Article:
My personal recommendation is to use the touch-enabled zoom control rather than the physical keys. I find it provides a faster yet smoother control (at least with a little practice) I also recommend that you avoid zooming during filming if you can. If you watch a movie it’s relatively rare that you’ll see the camera zooming in/out of the shot. Video is all about smoothness, so think about what you’re shooting first and then avoid camera movement, especially panning unless you move the camera slowly and smoothly. The basic rule is to control the camera as smoothly as possible so the viewer is not immediately aware of camera movement.

1X Zoom

2X Zoom

2.5X Zoom

3X Zoom

Another area I wanted to cover was relating to autofocus during video. The N8 uses a system we refer to as ‘Active Hyper-focal Distance’. Hyper-focal distance is a specific lens focus position which by using depth of field allows the greatest range from near to infinity for objects to appear in focus. The Nokia N8 uses a 28mm (35mm film equivalent) focal length Carl Zeiss lens. This provides us with huge depth of field. But by using the hyper focal distance means objects placed between roughly 60cm and infinity will appear sharply focused.

The reference to ‘Active’ relates to the nature of how we maintain this hyper-focal distance lens position. Most autofocus camera modules in camera phones rely to some degree on friction. The problem with this is that the lens which moves for focus adjustment can slip after being driven to the correct intended lens position. This isn’t normally a problem in the case of still photography, but in the case of video can create problems especially when recording with HD resolution. To combat this problem, for the first time we actively monitor the lens position and then adjust it if required. The result is simply, video that’s always in focus.

The alternatives today are as follows: 1. Focus at the beginning of the exposure and then lock it or 2. continuously focus during the video. Unfortunately both have disadvantages. The first means if your subject moves or you alter the composition it will be out of focus. The second means the image in screen needs to be always be in focus. However, maintaining this without seeing focus hunting is very difficult. Add to this, when your subject moves from it’s original position, or there is insufficient contrast or illumination it simply won’t be able to focus and unless you’re lucky, your video will be out of focus. Before I continue, yes our system does have the disadvantage of only being effective for subjects which are beyond 60cm. We felt however, this was a worthwhile trade-off given the benefit you get in return, always in focus video, regardless of where your subject is, how fast it moves, how much contrast there is or how much available light there is. And you’ll never see it focusing or hunting during filming either.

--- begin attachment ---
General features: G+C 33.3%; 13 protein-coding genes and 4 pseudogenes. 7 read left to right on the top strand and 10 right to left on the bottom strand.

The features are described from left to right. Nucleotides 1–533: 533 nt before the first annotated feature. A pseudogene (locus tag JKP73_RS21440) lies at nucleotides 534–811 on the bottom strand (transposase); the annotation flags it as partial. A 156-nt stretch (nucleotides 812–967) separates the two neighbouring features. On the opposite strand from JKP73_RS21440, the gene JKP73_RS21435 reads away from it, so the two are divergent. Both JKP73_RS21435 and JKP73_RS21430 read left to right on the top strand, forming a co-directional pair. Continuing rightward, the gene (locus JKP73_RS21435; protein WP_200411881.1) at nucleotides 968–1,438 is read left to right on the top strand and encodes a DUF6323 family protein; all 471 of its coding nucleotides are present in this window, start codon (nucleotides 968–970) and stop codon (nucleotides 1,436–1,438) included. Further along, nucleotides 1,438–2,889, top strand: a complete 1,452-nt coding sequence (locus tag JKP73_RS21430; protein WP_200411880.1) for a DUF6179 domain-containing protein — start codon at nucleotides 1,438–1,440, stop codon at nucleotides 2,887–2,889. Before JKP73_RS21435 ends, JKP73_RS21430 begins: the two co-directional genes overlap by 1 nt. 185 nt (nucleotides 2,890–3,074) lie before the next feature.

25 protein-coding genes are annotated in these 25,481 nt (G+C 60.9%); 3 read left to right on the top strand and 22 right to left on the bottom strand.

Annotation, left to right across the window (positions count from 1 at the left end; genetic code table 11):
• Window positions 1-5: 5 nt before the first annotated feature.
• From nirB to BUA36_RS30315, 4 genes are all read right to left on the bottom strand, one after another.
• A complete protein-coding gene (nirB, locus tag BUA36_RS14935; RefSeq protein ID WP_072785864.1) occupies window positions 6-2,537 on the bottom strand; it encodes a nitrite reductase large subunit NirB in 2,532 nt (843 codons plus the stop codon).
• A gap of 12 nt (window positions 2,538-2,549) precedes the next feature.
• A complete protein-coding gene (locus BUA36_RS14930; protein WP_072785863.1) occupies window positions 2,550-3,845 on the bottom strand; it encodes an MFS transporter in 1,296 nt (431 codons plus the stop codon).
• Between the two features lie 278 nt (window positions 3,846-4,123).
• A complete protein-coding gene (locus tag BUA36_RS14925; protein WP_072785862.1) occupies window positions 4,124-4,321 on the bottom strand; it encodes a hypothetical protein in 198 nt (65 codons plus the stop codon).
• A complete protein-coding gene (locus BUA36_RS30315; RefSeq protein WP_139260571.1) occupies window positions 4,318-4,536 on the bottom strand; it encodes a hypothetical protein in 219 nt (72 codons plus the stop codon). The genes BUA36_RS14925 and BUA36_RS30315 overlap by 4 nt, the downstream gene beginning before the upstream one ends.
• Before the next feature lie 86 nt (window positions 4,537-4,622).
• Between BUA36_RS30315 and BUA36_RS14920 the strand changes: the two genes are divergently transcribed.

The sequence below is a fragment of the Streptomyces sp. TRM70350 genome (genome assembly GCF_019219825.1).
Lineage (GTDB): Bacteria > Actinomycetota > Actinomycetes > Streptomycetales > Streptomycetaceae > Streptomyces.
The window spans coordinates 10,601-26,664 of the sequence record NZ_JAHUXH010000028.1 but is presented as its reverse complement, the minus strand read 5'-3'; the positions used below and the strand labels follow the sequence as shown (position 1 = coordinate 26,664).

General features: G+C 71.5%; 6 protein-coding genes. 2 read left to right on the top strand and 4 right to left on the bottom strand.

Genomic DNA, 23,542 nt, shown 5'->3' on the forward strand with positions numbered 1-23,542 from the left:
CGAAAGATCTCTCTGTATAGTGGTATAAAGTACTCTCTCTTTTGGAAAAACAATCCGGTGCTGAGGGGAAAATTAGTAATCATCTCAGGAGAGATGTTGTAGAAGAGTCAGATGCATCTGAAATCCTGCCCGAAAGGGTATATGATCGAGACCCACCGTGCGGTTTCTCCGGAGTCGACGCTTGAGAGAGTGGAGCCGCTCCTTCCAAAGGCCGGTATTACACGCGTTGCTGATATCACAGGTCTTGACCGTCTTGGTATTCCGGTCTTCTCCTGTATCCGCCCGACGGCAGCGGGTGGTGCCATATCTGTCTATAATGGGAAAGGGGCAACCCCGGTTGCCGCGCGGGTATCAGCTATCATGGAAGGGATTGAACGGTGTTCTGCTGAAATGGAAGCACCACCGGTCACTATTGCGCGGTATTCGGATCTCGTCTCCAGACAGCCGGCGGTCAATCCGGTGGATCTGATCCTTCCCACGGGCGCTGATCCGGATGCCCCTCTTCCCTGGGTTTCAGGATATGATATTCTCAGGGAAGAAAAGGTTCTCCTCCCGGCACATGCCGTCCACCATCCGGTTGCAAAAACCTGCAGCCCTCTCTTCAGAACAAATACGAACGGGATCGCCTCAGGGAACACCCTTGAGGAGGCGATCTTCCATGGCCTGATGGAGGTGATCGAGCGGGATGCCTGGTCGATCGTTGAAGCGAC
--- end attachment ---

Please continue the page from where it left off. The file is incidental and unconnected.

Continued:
Of course the ultimate solution would be to combine both of these in some way. Earlier in development we trialled a continuous autofocus system for video, but concluded for the time being that the performance didn’t warrant its inclusion in the product at sales start. Having said that, we are continuing investigations to find a way to get the best of both worlds in the future. Let’s see…

Having put all this effort into the audio and visual recording side of the N8 and provided some versatile editing tools out of the box, it would all be wasted if you couldn’t appreciate it on the biggest screen in the house, the one you spend most time sitting comfortably in front of, your HD TV. The Nokia N8’s HDMI connection provides full stereo and 720p output to your HD TV, so you don’t lose any of the original digital information in the process. A complete digital recording process coupled to pure digital playback. It’s worth noting the HDMI output also supports Dolby 5.1 surround sound (where pre-recorded digital media includes the appropriate soundtrack). It’s almost like a mini Blu-ray player in your pocket. I mustn’t forget of course about the Bluetooth capability to control your N8 wirelessly from the comfort of your sofa using a Bluetooth keyboard and/or Bluetooth mouse.

I hope that helps to answer many of your questions about the video capabilities of the device. Do feel free to leave any more that you feel need to be answered.